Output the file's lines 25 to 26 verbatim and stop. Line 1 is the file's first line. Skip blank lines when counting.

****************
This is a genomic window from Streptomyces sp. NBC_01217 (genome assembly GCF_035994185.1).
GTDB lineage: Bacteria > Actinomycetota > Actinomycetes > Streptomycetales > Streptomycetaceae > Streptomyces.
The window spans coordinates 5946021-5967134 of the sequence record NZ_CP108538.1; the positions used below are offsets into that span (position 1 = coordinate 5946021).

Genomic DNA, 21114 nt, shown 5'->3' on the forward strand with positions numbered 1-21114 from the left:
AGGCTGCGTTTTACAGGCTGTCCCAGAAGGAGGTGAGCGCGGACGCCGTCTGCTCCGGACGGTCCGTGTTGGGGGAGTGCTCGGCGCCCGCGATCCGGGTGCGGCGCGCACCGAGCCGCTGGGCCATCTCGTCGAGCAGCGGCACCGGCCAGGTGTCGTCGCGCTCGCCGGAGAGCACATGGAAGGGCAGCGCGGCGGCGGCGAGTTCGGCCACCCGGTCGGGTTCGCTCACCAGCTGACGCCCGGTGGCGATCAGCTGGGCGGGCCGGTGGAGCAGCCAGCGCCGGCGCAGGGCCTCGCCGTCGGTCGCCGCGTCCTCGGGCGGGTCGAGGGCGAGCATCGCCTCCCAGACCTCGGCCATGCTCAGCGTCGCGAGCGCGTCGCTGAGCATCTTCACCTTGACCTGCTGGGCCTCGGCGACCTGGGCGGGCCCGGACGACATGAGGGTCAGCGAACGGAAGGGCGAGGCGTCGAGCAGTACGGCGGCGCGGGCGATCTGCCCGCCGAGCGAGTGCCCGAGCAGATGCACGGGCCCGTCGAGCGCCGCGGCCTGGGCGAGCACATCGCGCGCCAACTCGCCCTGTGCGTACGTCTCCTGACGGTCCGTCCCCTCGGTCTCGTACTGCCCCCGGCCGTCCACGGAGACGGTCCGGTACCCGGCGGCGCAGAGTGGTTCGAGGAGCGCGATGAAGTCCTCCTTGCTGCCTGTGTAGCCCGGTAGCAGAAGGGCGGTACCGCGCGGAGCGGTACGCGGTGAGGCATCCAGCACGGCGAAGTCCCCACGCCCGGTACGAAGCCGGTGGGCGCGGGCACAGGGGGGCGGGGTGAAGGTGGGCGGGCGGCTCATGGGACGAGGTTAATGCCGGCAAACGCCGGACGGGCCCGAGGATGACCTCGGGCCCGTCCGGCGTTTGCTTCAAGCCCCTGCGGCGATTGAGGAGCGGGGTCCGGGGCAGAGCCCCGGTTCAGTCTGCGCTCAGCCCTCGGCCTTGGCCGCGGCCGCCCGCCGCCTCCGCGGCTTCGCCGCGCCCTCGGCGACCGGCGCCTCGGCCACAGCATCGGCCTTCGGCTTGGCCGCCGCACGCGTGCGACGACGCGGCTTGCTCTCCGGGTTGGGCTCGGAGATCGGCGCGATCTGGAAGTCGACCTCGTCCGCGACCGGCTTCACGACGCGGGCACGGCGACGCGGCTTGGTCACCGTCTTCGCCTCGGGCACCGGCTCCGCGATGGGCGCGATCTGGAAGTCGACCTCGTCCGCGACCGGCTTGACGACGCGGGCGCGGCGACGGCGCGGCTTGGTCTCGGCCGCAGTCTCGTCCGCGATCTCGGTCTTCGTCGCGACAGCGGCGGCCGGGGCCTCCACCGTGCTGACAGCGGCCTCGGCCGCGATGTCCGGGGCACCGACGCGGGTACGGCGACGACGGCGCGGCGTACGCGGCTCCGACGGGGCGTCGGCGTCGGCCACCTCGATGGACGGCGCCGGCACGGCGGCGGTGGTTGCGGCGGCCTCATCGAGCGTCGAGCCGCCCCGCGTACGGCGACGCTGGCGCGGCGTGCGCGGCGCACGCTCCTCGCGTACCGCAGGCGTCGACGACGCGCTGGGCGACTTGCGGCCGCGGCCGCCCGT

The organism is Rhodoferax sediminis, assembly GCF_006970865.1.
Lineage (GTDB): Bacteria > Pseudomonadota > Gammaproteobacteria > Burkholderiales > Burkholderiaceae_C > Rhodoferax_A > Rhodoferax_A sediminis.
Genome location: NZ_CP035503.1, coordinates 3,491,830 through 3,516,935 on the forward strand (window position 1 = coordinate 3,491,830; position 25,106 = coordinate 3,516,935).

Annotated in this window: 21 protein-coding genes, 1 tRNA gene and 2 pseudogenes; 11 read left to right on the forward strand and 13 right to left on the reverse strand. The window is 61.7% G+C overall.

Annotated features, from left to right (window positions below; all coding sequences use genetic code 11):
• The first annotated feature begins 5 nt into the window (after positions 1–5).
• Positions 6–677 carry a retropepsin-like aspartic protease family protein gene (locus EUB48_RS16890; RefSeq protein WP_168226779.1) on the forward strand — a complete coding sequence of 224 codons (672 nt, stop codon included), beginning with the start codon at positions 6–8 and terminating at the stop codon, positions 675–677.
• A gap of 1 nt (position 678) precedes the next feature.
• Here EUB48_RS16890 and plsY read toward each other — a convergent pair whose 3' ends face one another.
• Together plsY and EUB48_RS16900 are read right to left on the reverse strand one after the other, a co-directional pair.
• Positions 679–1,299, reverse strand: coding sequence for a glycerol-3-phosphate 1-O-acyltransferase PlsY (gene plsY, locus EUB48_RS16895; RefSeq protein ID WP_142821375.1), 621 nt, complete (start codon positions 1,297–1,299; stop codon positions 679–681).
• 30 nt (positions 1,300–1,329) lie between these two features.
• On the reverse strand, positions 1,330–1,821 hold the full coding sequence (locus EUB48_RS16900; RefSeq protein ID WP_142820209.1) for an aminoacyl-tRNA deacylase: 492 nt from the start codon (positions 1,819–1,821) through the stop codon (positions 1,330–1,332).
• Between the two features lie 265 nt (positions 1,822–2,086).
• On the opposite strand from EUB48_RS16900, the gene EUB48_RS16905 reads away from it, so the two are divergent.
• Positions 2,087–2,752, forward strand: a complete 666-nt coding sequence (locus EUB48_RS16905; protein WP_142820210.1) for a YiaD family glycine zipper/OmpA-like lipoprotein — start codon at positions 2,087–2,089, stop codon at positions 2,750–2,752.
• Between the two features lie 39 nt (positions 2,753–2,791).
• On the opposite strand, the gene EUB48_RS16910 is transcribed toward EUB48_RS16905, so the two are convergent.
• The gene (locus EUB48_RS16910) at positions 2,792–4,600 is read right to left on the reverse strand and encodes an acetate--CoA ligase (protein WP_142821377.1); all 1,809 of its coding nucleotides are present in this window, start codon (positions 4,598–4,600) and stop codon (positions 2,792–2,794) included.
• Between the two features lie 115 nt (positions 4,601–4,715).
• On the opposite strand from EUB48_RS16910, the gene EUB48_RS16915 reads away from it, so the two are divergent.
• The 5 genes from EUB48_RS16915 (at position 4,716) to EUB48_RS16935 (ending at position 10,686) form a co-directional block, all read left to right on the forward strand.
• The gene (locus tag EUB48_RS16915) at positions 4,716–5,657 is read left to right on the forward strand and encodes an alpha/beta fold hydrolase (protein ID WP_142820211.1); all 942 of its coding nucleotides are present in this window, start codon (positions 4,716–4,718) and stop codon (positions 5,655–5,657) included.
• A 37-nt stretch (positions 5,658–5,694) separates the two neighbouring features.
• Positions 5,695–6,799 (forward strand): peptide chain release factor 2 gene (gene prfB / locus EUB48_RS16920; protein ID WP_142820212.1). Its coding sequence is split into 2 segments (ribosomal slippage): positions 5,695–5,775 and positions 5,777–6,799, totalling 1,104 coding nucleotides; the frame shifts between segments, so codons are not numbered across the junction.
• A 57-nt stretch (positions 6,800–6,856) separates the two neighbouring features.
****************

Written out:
• Between the two features lie 115 nt (positions 4,601–4,715).
• On the opposite strand from EUB48_RS16910, the gene EUB48_RS16915 reads away from it, so the two are divergent.